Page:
‘Tis the season for giving and it’s not uncommon for students to offer their lecturers a gift as a token of their appreciation. But there is a difference between a token and a “gift of influence” which could be intended or perceived as a bribe.
Students offering gifts or incentives (financial & otherwise) to staff in the hope of receiving favourable assessment outcomes, academic opportunities or references are inappropriate and you should not be accepted. Accepting an inappropriate gift could call into question your professional and academic integrity – or worse.
Accepting goods of significant value or offers of services from students may be considered bribery under the University’s Fraud and Corruption Control Policy. Bribery is “a reward or inducement in order to influence another’s behaviour or influence the exercise of official duties”. The University has a zero tolerance approach to bribery, fraud and corruption.
Consequences for the staff member
- Disciplinary action and possible sanctions under the Behaviour and Conduct Policy
- Internal or external investigation for bribery or corruption – potentially by the Independent Commissioner Against Corruption
- Resentment from other staff or students.
So what’s appropriate and what’s not?
Gifts of gratitude, offered in appreciation of performing specific tasks or for exemplary performance of duties, such as at the end of semester or on the submission of a thesis are appropriate. A gift of gratitude might be; chocolates, flowers or a bottle of inexpensive wine.
Gifts of influence that is, gifts that are intended to influence the conduct or judgement of a person in a position of trust, are NEVER appropriate. Examples of inappropriate gifts include;
- Money or cash cards
- Expensive gifts (Ipads, event tickets, holiday packages)
- Any gift accompanying any form of application or assessment process.
If you are offered any gifts by students, ask yourself:
- What is the value of the gift?
- What is the motivation of the student offering it?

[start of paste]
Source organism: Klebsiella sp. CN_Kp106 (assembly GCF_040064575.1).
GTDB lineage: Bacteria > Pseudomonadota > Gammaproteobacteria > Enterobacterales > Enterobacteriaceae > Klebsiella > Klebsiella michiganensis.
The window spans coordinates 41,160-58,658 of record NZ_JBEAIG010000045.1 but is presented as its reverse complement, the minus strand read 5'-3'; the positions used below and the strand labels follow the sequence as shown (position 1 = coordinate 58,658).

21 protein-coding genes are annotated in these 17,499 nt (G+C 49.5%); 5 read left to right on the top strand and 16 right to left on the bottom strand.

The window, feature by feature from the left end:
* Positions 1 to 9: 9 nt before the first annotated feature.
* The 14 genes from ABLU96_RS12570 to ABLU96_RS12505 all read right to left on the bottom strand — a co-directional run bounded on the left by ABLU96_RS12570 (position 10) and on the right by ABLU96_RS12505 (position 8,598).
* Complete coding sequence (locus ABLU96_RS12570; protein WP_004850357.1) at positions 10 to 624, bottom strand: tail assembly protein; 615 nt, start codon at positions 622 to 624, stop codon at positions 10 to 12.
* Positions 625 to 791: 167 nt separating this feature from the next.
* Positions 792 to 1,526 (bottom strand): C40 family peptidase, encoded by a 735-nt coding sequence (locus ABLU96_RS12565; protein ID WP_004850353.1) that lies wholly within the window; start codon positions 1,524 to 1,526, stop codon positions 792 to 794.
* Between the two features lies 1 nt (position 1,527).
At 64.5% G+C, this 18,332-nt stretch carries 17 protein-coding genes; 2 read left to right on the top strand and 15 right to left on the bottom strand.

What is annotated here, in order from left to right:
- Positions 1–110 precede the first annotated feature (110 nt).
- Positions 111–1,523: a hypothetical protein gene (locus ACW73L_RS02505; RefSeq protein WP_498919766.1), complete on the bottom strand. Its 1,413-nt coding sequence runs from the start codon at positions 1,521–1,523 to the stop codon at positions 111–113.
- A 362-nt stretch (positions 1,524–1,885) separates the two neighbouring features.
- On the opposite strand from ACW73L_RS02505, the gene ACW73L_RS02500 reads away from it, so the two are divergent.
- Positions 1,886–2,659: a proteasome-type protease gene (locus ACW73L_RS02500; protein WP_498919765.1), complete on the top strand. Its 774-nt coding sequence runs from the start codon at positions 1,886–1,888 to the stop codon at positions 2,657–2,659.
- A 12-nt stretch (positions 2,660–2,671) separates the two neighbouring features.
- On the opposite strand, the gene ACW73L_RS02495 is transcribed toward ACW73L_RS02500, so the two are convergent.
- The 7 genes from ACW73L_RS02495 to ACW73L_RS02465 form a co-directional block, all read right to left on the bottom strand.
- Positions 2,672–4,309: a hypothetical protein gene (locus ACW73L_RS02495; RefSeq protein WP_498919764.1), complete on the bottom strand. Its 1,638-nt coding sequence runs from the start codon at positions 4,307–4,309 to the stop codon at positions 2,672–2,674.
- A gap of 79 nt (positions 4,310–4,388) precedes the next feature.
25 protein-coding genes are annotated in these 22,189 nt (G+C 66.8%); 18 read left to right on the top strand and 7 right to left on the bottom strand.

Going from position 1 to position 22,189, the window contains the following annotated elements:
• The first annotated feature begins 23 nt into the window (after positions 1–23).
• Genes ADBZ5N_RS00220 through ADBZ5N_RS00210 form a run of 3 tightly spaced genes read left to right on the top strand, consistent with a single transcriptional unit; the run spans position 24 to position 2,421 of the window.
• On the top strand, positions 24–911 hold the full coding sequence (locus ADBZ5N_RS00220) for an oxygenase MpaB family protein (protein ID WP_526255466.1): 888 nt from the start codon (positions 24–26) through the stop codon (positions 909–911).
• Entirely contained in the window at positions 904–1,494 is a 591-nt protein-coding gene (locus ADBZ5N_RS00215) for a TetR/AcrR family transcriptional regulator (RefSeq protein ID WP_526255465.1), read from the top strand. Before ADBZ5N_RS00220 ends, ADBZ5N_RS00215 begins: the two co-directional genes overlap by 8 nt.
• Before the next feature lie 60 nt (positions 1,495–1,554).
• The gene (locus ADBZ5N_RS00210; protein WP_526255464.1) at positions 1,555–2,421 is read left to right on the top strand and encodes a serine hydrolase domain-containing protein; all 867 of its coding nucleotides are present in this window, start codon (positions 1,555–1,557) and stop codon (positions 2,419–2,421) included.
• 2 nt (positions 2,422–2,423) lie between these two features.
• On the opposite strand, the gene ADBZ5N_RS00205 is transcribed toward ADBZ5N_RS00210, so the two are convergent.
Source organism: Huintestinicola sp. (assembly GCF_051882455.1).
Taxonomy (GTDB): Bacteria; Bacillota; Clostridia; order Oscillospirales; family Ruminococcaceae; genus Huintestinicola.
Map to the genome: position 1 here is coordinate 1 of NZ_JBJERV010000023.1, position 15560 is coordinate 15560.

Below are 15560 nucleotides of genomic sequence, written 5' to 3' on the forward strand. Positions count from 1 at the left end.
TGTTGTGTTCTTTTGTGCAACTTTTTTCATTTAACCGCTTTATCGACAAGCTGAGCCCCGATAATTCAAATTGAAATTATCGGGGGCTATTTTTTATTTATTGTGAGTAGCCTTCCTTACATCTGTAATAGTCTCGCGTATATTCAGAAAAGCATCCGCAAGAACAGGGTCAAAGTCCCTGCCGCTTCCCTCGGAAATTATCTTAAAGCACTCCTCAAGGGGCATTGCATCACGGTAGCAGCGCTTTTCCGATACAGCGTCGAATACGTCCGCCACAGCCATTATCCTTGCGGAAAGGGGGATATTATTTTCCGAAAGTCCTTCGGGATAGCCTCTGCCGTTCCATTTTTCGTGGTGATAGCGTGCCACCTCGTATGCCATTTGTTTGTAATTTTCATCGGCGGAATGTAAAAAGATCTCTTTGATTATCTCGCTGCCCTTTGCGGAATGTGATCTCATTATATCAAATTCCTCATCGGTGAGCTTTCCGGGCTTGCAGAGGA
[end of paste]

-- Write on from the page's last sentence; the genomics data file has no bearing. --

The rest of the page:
- Does the student have anything tangible to gain from the gift?
- How would others perceive the gift?
- Would accepting the gift raise suspicions about an improper relationship between me and the student?
- Would accepting the gift create a conflict of interest and compromise a decision-making process or my professional judgement?
- Should I accept the gift on the understanding that it will be shared with colleagues?
- Could the gift be donated to the University giving program?
- Am I worried that the gift be construed as a bribe?
Students at the University come from a wide range of backgrounds. In some cultures, gift giving is a common practice in professional relationships. You should be sensitive, but cultural differences are not a sufficient reason to give or receive a gift. Be clear with all your students – let them know that their thanks is really enough.
If you receive and accept a gift or benefit exceeding the value of $250, you must make a disclose to you Manager/ Supervisor (for staff) or University contact person (for affiliates).
All gifts and benefits over $500 must be disclosed on the gift and benefit register and approved using the Disclosure of Conflict of Interest Form and added to your local area’s gift and benefit register.
If you receive an inappropriate gift and…
… you think it is a misunderstanding:
- Explain that you can’t accept the gift
- because of the connotation that may arise: – the gift might be seen as an attempt to influence an outcome you are responsible for
- but consider whether the student is motivated is experiencing anxiety, stress or academic difficulty and the gift was an act of desperation.
…you consider that it is offered as a bribe:
- Refuse to accept the gift or arrange for it to be returned – be clear that you think it is inappropriate in the circumstances
- Consider whether it is simply a cultural misunderstanding about gift giving:- Don’t instantly make an accusations of bribery but consider whether the student needs to be counselled?
- Report all incidents to your Head of School or Branch Director or line manager (Refer to the Fraud and Corruption Control Reporting Procedure).